by Sensei Walt Fast
May, 1996

At a seminar in Radford VA Bill Wallace (the ex-middle weight kick-box champ) questioned thevalidity of doing kata. Bill's reason was this: If you don't spar like you do kata, why train likethat? He has a good point. We train in low kiba dache or zenkutsu dache in the katas. When wepunch the opposite hand comes back in kamai position leaving a vast open space on ourchests.

If a karateka spars like this he/ she will be foot swept or nailed in the mid-section with a punch.So why do we practice kata?

In answer to Bill's question I can think of four general and four specific reasons for katapractice.

General Reasons for doing Kata

(1.) Kata is the backbone of karate. All aspects of basics, sparring, and self-defence relate directlyto kata.

A new karate-a learns the basics of blocking, kicking, striking, and punching. He/ she alsolearns how to move the body for effectiveness in these techniques.

(2.) Kata is training for multiple attackers. Kata is not designed for tournament sparring or kickbox fighting. The various techniques used, when looked at closely, are devastating if they areapplied as intended. Blocks in kata can be deflections, and they can also be leg breakers andelbow destroyers!

Sensei Gichin Funakoshi refused to endorse kumite (sparring) for he believed the validity of kata.To him, the results of a conflict using these techniques would be deadly. If kata techniques wereapplied with 100% earnestness, with complete conviction and total bravery, I tend to agree withhim.

(3.)Kata is an expression of one's personality. Although we train for uniformity of movements,done with proper application, kata still varies from person to person.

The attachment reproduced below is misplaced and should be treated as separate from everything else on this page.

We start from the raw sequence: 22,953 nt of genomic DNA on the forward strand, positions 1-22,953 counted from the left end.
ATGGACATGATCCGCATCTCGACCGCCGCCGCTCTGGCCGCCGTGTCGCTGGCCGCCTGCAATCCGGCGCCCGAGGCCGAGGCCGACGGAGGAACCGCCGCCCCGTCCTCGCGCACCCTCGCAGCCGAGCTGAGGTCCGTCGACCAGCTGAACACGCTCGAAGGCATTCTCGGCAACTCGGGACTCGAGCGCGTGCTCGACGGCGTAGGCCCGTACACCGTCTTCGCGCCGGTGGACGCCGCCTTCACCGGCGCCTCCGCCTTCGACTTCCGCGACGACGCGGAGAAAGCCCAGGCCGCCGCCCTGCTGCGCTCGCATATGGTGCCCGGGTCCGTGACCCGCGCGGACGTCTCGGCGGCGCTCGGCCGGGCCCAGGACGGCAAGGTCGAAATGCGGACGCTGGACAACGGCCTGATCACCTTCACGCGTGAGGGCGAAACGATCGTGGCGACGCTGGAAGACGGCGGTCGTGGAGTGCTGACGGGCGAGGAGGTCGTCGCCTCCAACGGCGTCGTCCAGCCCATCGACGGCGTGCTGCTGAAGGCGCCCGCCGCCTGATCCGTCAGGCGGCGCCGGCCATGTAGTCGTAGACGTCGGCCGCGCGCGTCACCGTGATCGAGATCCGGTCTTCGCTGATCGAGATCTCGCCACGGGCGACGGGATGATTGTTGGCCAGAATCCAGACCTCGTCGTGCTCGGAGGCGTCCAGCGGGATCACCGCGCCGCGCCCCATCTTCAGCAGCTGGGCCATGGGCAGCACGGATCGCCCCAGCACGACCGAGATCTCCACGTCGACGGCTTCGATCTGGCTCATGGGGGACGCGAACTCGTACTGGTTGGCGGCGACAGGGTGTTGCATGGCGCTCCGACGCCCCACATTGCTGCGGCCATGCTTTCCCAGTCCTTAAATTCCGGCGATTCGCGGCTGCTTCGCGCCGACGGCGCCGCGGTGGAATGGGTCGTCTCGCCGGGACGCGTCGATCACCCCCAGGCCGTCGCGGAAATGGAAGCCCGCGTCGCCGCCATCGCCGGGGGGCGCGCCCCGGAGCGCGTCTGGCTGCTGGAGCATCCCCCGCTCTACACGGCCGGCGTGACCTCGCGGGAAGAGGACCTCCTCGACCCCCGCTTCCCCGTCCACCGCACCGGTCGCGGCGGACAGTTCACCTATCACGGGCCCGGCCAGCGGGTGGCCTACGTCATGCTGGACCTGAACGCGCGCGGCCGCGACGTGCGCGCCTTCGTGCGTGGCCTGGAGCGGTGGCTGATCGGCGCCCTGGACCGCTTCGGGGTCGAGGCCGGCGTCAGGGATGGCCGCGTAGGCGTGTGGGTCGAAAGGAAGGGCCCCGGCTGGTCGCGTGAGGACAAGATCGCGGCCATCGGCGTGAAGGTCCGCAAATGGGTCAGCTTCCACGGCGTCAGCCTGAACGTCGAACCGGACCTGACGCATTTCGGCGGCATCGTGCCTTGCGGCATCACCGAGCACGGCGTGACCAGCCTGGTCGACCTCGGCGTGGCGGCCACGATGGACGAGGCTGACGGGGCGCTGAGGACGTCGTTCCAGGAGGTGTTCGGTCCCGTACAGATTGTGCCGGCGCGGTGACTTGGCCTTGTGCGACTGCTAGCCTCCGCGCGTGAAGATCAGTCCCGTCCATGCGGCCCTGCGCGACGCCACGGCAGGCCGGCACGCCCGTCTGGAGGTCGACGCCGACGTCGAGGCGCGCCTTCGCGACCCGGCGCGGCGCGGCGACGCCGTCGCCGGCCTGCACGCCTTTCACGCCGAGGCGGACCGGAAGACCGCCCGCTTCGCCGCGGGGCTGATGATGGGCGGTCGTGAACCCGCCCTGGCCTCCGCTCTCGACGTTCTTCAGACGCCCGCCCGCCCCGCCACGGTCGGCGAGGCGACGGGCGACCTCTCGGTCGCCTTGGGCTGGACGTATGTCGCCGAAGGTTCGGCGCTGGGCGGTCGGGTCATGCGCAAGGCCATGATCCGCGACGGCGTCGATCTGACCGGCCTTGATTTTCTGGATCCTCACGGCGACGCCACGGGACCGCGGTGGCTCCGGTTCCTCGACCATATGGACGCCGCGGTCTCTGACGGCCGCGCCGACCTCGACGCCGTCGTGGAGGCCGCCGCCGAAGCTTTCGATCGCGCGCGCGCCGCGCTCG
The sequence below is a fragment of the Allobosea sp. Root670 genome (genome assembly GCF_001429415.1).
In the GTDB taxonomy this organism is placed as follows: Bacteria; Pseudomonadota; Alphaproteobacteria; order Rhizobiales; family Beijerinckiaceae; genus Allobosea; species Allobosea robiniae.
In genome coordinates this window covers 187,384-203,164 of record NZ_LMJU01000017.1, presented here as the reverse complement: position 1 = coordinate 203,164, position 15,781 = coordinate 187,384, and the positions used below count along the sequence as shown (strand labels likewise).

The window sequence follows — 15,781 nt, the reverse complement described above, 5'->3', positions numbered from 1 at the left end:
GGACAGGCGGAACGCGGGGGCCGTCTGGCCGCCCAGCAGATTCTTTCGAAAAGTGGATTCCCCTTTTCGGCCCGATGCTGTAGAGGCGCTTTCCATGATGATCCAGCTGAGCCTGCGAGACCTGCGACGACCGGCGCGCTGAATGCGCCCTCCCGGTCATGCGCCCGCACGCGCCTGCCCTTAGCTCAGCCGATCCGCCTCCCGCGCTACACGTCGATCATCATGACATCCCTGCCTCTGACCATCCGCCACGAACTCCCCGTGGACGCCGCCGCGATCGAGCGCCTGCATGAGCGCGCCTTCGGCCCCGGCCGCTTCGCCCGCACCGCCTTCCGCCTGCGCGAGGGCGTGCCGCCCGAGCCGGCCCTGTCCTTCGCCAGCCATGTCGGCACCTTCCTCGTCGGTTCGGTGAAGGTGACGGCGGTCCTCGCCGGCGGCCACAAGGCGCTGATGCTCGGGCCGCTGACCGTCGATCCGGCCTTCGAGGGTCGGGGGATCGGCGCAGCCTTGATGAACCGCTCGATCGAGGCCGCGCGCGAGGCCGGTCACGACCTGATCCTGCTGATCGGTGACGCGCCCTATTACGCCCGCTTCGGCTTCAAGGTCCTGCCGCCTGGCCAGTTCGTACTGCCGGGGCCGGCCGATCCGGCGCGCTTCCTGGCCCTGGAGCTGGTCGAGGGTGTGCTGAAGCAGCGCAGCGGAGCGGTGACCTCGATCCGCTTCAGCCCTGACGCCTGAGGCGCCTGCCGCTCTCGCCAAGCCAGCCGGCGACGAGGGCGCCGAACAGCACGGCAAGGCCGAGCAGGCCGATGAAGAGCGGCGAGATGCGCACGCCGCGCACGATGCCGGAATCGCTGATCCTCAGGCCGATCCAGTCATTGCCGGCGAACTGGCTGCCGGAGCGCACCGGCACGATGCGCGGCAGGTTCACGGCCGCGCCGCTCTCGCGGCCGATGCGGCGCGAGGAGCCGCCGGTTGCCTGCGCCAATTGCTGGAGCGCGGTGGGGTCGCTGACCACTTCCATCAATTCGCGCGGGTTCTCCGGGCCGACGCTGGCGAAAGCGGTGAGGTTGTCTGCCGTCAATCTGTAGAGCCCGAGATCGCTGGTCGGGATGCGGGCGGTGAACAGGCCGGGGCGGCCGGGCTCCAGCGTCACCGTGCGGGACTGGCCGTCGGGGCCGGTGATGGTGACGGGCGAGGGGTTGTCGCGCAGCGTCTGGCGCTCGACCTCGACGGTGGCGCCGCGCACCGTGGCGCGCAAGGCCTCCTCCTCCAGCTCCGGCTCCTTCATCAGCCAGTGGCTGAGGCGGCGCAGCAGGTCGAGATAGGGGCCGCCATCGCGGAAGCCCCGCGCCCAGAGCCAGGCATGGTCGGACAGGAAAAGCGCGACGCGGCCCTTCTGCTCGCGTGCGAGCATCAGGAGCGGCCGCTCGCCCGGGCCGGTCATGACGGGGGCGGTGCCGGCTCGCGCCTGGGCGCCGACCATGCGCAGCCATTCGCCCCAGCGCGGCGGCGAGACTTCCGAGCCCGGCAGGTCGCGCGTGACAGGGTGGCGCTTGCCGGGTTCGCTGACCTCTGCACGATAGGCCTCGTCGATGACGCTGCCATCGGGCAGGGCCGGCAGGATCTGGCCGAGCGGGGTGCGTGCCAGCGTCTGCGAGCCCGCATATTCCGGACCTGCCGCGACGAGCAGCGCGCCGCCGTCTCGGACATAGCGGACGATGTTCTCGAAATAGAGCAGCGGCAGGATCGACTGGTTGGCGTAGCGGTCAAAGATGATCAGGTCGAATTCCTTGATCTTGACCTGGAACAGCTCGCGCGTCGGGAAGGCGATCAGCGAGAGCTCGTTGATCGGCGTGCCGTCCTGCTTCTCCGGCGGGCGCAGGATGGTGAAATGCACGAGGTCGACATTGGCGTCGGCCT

Emphasis placed in various areas of the kata define the look of the kata; explosiveness, strength,timing, speed, flexibility, sheer power, aggressiveness and deflection are displayed differently byindividual karateka.

(4.) The "bunkai" or application of movements in kata open the mind to more possibilities insparring. "Kaku-shite" or hidden movements refer to several different applications of the samemovement in kata practice. I find this to be true since my first style of karate was Shotokan. ThePinan kata of Wado are very similar to the Heian kata of Shotokan. The "Embusen" or the planview path the kata takes is virtually identical in both persuasions. Where the two styles diverge is in the Bunkai (application of technique).

For instance when doing our Pinan Shodan's first movement: the left foot heel up, the left handprescribes a radius going up and ending down at the hip level performing a simultaneous Jodan(upper) and Chudan (middle) block. When doing their Heian Shodan's second movement theapplication is that the opponent has grabbed your left wrist. You pull your left foot and handback to your right, breaking the grip. The arc or radius movement of the left arm is a downward"Tetsui" (bottom fist strike) to the opponent's collar bone. The same yet different... veryfascinating!

Specific Physiological Reasons for doing Kata

(1.) Focus: We train kata with others, yet we do it by ourselves. We force our minds and bodiesto do the motions and this requires focus of attention and will.

(2.) Reaction Time: Doing kata with explosiveness shortens our reaction to a given stimulus. Ifthat stimulus starts out to be the Sensei's counting out the different movements, it eventuallyleads to our immediate and appropriate response in a physical situation.

(3.) Martial Spirit: Those of us with an aggressive nature can find a welcome release in doingkata hard and fast. Those who are more passive by nature learn to develop the martial spirit byfocusing and training intently in kata.

(4.) The Box: This refers to the area from the upper thighs up to and including the abdominals.Sensei Richard Kim of the Butoku-Kai said that karateka should be training this area verymuch.

This location is the centre of the body. It includes: the muscles in the upper thigh, groin area, abdominals, obliques, gluteus maximus and erector spinae. When a karateka does kata in properstance all these muscles come into play. It stands to reason that if this Box area is very strongusing kata as the stress factor, there will be very much power in the sparring techniques even ifthe fighting stance is closer together and higher up.

In conclusion this list of reasons for doing kata is by no means complete. I'm sure there are othermore compelling factors involved. My challenge to any reader is to think of your own reasonsfor practising kata and let me know. Your reasons could be a variation on any of the above. Yetsince kata is both a shared experience and a personal interpretation, your reason for doing katacould be something new and refreshing.

Back for More Great Reading